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Embracing the SremmLife: Welcome to Crunk 2.0

The brothers behind ‘No Flex Zone’ and ‘No Type’ release their first album.

Rae Sremmurd’s debut album, SremmLife, is dynamic and contains about a tablespoon of substance. It’s an absolute achievement.

But again, it’s about a lot of nothing. And at first glance, when it comes to the duo, I thought that would be their defining characteristic — a lot of nothing.

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Rae Sremmurd (pronounced “RAY Shhhhhrrimmmuur,” because why not) are fresh-faced, but they are not boys. They’re men from Mississippi. Young men stricken by dumb rap names, but men nonetheless. The brothers Brown, Khalif “Swae Lee” and Aaquil “Slim Jxmmi,” remind you of things you’ve heard and seen, Kris Kross being the first that comes to mind. But they’re actually like nothing you’ve ever heard or seen. And at first glance, it’s all bad.

The word “Sremmurd” is almost bad enough to never give them a chance. That’s why I didn’t at first. Because their name is undeniably terrible. “Rae Sremmurd” is “Ear Drummers” backward and EarDrummers is the name of the production company started by another someone with a terrible name, super-producer Mike Will Made It.

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The same way realizing “Flo Rida” was actually just “Florida” (it took me 18 months) caused me to aggressively despise Tramar Lacel Dillard, learning the origin story of the name Rae Sremmurd provided the easy, cynical rationale to dislike yet another I just moved to Atlanta to get famous soon-to-be one-hit wonder.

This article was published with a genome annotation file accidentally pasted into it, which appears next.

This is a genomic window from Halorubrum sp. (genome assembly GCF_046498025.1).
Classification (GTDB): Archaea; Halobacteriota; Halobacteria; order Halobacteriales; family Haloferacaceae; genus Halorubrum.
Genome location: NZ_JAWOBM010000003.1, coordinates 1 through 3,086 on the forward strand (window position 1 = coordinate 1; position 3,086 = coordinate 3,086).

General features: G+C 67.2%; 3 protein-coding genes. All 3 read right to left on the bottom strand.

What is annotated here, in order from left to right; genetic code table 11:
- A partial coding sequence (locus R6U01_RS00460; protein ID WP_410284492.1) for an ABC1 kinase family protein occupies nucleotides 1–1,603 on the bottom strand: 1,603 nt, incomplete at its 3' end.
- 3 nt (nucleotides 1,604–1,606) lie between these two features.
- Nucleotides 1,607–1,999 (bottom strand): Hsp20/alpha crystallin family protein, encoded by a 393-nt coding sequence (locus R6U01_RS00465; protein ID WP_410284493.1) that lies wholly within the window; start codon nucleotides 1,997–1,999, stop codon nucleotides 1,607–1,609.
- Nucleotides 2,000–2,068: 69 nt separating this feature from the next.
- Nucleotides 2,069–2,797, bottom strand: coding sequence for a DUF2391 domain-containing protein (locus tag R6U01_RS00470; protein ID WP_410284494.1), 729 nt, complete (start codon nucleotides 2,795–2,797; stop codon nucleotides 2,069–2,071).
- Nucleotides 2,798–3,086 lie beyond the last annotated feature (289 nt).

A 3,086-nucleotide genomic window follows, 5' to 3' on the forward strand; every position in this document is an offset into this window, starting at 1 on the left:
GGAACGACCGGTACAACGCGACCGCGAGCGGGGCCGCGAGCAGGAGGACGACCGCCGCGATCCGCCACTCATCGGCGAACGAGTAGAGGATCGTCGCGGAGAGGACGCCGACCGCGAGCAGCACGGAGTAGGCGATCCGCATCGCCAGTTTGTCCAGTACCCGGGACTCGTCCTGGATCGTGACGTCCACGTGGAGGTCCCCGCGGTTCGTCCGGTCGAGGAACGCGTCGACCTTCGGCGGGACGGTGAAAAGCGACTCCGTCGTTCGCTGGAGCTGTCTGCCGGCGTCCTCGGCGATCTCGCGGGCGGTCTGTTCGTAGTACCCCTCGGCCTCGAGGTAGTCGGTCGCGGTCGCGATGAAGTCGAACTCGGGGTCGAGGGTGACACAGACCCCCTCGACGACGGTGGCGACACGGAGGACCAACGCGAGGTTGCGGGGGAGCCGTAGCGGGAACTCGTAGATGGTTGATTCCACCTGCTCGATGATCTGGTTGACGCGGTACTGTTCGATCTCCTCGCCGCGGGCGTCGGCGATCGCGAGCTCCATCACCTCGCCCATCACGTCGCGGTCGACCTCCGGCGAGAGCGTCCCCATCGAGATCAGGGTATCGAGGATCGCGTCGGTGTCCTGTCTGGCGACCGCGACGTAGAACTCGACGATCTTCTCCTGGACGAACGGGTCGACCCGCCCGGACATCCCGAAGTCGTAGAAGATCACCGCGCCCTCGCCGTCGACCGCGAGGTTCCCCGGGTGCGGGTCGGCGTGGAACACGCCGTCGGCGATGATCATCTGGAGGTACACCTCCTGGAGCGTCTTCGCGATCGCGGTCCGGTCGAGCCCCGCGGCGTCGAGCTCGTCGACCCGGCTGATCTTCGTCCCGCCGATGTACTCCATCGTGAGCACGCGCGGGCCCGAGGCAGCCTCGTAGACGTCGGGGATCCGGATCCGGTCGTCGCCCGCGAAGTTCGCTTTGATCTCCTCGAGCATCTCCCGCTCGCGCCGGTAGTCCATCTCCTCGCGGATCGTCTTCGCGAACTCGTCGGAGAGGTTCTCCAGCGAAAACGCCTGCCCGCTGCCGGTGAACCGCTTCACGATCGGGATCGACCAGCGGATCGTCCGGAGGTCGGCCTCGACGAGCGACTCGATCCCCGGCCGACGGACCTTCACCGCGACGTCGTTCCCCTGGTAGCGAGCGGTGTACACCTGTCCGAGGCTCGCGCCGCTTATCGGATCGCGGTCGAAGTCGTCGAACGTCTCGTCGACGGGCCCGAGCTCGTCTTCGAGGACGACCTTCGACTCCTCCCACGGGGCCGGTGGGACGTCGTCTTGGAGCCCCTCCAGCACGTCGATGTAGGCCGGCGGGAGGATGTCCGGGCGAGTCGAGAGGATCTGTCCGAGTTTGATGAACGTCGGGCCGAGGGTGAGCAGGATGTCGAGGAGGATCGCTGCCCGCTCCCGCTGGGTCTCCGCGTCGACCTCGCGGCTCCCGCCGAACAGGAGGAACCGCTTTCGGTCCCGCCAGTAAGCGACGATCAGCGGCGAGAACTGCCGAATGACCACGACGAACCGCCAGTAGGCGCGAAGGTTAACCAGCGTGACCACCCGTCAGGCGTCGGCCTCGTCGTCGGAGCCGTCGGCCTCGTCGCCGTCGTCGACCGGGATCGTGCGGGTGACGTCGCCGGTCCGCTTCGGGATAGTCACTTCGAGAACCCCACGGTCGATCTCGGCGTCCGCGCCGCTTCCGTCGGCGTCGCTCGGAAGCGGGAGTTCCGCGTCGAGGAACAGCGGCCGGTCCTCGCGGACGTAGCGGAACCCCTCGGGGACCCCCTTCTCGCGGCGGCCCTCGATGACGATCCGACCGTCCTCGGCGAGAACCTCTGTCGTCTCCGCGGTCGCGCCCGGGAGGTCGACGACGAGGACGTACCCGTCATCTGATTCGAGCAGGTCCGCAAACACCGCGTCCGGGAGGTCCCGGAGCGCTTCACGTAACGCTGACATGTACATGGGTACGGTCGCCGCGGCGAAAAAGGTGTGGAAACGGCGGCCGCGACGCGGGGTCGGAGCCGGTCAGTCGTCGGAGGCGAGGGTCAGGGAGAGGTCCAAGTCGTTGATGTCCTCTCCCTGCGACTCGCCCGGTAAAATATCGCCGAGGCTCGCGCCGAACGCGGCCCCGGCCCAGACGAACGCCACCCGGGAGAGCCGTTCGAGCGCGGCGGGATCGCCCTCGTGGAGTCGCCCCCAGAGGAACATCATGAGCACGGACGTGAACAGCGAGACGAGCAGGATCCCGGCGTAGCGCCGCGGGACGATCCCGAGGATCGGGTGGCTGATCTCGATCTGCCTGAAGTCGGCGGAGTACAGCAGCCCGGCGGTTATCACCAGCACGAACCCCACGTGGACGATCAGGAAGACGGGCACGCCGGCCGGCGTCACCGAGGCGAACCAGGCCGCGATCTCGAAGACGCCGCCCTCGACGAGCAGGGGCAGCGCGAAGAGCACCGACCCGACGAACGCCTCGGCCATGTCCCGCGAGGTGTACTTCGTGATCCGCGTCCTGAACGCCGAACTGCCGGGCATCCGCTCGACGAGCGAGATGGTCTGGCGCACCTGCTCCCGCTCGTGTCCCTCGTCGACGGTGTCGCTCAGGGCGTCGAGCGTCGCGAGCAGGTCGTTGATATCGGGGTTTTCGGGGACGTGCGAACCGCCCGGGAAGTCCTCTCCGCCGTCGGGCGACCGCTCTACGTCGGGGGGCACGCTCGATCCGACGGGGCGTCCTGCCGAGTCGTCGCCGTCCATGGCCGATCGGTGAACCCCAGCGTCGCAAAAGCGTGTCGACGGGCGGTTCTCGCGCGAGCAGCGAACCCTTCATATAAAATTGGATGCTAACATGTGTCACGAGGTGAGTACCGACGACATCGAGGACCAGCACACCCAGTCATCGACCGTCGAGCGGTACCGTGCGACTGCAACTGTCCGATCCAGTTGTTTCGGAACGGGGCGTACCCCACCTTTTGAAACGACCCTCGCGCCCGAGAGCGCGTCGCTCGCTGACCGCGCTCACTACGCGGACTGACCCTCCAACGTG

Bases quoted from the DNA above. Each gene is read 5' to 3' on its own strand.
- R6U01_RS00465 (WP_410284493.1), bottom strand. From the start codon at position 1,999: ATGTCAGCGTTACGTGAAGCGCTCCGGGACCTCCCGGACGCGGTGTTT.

But then the brothers followed up their first smash single, “No Flex Zone,” with a much better, even bigger second single, “No Type.”

This second song almost made me get over the name, to begin to think of them as legitimate, something more than simply R-rated Kidz Bop. Not that they might put out a good album — because of course they wouldn’t — but that they might still be around next summer.

And then I saw them perform, a few weeks after “No Type” came out. And my takeaway was that the two wanted to be rock stars. And not in a Shop Boyz way — more like a “We can’t wait for y’all to realize we’re already rock stars” type of way.

I thought I wanted nothing to do with this life they spoke of — this SremmLife. I thought SremmLife was beneath me. But then I remembered where I came from, my crunk music forefathers. And like that, I understood the appeal of SremmLife. And then a few days ago, I heard its album SremmLife. Discussing Rae Sremmurd at the end of 2014, Hot97’s Minya “Miss Info” Oh described her 180 to The Fader: “If there is such thing as music critic crow, I must eat it.” That, too, was my take, because after a few listens, I realized it was time to fully embrace SremmLife.

SremmLife is simple. Because SremmLife is simple.

If you analyze the lyrics in SremmLife, “SremmLife” boils down to partying, shining, not getting hung up on old girls, always moving on to new girls, keeping condoms around, making money, not being worried about what others are saying, having no time for haters, and not being very picky.

But that’s just one layer of SremmLife. And easily the least important.

SremmLife does not unlock any secrets to the universe, because SremmLife is not rocket science. But SremmLife does have angles. You can put the subject matter of SremmLife in a box, but not the type of songs the brothers are capable of making, nor the way in which they perform each track.